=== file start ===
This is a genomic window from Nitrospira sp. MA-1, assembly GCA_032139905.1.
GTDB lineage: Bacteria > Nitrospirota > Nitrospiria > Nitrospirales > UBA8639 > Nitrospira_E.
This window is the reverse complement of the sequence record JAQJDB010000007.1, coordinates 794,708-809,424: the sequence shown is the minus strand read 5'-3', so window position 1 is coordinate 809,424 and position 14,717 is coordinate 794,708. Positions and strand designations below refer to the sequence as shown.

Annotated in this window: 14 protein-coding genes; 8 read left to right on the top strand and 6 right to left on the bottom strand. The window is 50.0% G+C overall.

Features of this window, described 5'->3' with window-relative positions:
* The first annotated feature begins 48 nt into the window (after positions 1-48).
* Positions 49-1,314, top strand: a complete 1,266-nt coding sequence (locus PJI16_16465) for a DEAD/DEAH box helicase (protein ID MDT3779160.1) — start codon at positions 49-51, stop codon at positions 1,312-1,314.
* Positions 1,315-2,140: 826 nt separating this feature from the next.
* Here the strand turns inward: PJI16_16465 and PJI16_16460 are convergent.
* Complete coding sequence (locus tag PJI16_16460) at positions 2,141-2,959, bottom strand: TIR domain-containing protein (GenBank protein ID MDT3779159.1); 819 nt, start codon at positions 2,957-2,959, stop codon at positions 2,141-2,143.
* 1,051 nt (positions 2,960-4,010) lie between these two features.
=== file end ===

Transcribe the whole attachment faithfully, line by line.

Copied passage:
This is a genomic window from Nitrospira sp. MA-1, assembly GCA_032139905.1.
GTDB lineage: Bacteria > Nitrospirota > Nitrospiria > Nitrospirales > UBA8639 > Nitrospira_E.
This window is the reverse complement of the sequence record JAQJDB010000007.1, coordinates 794,708-809,424: the sequence shown is the minus strand read 5'-3', so window position 1 is coordinate 809,424 and position 14,717 is coordinate 794,708. Positions and strand designations below refer to the sequence as shown.

Annotated in this window: 14 protein-coding genes; 8 read left to right on the top strand and 6 right to left on the bottom strand. The window is 50.0% G+C overall.

Features of this window, described 5'->3' with window-relative positions:
* The first annotated feature begins 48 nt into the window (after positions 1-48).
* Positions 49-1,314, top strand: a complete 1,266-nt coding sequence (locus PJI16_16465) for a DEAD/DEAH box helicase (protein ID MDT3779160.1) — start codon at positions 49-51, stop codon at positions 1,312-1,314.
* Positions 1,315-2,140: 826 nt separating this feature from the next.
* Here the strand turns inward: PJI16_16465 and PJI16_16460 are convergent.
* Complete coding sequence (locus tag PJI16_16460) at positions 2,141-2,959, bottom strand: TIR domain-containing protein (GenBank protein ID MDT3779159.1); 819 nt, start codon at positions 2,957-2,959, stop codon at positions 2,141-2,143.
* 1,051 nt (positions 2,960-4,010) lie between these two features.